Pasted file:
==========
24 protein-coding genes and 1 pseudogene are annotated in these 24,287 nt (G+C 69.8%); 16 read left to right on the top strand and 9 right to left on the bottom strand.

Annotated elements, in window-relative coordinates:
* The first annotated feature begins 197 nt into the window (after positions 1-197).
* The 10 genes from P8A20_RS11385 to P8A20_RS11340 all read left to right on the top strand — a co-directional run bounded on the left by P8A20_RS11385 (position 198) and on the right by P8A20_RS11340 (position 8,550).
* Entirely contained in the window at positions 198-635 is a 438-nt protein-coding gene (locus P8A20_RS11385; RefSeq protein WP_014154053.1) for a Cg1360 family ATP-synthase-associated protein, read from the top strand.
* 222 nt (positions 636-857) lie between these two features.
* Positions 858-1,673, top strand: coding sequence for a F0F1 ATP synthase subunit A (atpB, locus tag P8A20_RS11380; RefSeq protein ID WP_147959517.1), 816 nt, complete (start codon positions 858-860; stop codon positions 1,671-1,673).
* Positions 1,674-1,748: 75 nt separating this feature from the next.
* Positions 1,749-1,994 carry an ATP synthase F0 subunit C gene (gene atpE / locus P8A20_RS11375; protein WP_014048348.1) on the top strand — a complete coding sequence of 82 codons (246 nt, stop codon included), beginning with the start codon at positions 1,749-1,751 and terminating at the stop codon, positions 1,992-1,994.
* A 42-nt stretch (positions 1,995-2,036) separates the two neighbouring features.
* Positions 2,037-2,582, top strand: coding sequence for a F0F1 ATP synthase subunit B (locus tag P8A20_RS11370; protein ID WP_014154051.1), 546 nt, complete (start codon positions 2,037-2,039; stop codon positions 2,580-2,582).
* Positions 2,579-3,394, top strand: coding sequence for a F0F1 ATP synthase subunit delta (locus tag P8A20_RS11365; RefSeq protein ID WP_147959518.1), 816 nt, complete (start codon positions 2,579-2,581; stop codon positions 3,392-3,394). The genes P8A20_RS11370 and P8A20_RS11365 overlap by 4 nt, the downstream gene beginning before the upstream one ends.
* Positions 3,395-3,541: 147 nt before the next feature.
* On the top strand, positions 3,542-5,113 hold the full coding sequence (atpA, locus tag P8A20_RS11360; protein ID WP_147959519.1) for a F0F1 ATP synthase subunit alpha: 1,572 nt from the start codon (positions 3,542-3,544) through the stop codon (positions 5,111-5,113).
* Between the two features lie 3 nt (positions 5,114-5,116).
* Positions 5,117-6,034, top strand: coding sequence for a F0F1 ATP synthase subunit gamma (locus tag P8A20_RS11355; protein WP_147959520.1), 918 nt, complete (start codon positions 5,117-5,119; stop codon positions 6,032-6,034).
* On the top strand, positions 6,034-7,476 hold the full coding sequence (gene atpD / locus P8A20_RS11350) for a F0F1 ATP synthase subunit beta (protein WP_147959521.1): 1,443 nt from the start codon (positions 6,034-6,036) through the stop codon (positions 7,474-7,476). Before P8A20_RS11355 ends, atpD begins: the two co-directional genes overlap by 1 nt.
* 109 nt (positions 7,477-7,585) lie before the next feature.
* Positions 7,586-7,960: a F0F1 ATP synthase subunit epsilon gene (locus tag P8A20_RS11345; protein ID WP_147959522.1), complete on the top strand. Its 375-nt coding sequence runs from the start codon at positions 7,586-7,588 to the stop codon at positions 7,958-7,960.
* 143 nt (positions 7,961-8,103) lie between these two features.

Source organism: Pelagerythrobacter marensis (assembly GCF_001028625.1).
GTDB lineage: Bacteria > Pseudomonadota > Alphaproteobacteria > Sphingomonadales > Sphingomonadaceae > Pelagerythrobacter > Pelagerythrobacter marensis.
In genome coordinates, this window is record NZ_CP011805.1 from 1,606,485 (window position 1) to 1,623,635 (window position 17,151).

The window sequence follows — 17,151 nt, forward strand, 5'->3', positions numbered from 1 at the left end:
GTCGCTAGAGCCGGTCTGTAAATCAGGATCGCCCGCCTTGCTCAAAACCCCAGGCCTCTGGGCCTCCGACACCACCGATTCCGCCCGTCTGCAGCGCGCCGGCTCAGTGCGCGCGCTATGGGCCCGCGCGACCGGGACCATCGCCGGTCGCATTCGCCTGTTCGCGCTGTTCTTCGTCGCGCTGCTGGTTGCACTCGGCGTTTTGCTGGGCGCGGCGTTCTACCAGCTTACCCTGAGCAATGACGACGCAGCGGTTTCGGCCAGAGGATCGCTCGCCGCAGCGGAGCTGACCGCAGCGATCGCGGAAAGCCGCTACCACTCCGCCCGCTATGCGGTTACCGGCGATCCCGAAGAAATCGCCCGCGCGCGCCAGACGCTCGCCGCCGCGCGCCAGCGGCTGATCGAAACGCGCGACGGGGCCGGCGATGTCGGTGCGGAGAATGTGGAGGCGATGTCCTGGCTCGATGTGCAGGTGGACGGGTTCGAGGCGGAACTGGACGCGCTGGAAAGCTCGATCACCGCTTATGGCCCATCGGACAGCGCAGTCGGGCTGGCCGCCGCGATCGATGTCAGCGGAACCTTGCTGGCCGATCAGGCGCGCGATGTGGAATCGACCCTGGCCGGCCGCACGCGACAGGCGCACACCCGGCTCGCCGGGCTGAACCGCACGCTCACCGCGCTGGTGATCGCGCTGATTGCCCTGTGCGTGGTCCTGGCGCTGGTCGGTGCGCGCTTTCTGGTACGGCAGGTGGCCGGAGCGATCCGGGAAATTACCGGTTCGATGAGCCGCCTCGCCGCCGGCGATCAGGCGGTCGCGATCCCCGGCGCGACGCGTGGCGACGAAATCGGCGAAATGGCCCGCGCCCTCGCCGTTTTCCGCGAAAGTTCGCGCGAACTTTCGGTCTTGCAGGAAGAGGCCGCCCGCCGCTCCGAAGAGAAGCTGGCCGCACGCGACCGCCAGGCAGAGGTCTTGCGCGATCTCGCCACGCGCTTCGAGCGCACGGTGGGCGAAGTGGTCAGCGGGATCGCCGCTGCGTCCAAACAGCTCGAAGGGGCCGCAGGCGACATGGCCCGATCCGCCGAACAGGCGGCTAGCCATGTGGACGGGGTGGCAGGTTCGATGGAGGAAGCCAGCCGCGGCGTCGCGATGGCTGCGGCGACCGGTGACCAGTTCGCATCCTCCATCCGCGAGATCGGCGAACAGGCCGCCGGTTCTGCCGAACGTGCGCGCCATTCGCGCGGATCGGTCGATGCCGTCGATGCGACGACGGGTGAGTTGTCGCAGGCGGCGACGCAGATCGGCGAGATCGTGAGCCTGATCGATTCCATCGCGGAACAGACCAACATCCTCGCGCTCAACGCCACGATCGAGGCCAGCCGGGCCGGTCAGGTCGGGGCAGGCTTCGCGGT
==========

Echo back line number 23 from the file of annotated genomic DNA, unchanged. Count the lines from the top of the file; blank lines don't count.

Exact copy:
In genome coordinates, this window is record NZ_CP011805.1 from 1,606,485 (window position 1) to 1,623,635 (window position 17,151).